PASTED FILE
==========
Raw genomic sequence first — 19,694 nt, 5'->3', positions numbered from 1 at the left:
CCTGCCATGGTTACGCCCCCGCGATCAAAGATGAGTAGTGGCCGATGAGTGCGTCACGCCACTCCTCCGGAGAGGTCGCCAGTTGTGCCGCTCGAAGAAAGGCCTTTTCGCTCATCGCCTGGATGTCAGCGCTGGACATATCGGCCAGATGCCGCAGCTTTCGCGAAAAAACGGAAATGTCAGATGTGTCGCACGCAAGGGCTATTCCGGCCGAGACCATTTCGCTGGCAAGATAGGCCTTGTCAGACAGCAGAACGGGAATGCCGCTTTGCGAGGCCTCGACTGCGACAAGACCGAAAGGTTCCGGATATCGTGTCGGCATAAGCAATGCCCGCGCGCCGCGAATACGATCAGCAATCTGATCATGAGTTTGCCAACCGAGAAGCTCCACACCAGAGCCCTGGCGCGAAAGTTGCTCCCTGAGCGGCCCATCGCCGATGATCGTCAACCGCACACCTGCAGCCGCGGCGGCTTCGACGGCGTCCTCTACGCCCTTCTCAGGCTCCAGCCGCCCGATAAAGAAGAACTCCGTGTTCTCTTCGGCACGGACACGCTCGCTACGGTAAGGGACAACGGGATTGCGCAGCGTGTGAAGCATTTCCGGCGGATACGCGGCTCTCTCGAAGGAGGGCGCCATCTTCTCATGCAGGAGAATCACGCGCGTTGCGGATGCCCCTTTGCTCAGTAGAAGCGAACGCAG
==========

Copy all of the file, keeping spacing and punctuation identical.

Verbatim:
Raw genomic sequence first — 19,694 nt, 5'->3', positions numbered from 1 at the left:
CCTGCCATGGTTACGCCCCCGCGATCAAAGATGAGTAGTGGCCGATGAGTGCGTCACGCCACTCCTCCGGAGAGGTCGCCAGTTGTGCCGCTCGAAGAAAGGCCTTTTCGCTCATCGCCTGGATGTCAGCGCTGGACATATCGGCCAGATGCCGCAGCTTTCGCGAAAAAACGGAAATGTCAGATGTGTCGCACGCAAGGGCTATTCCGGCCGAGACCATTTCGCTGGCAAGATAGGCCTTGTCAGACAGCAGAACGGGAATGCCGCTTTGCGAGGCCTCGACTGCGACAAGACCGAAAGGTTCCGGATATCGTGTCGGCATAAGCAATGCCCGCGCGCCGCGAATACGATCAGCAATCTGATCATGAGTTTGCCAACCGAGAAGCTCCACACCAGAGCCCTGGCGCGAAAGTTGCTCCCTGAGCGGCCCATCGCCGATGATCGTCAACCGCACACCTGCAGCCGCGGCGGCTTCGACGGCGTCCTCTACGCCCTTCTCAGGCTCCAGCCGCCCGATAAAGAAGAACTCCGTGTTCTCTTCGGCACGGACACGCTCGCTACGGTAAGGGACAACGGGATTGCGCAGCGTGTGAAGCATTTCCGGCGGATACGCGGCTCTCTCGAAGGAGGGCGCCATCTTCTCATGCAGGAGAATCACGCGCGTTGCGGATGCCCCTTTGCTCAGTAGAAGCGAACGCAG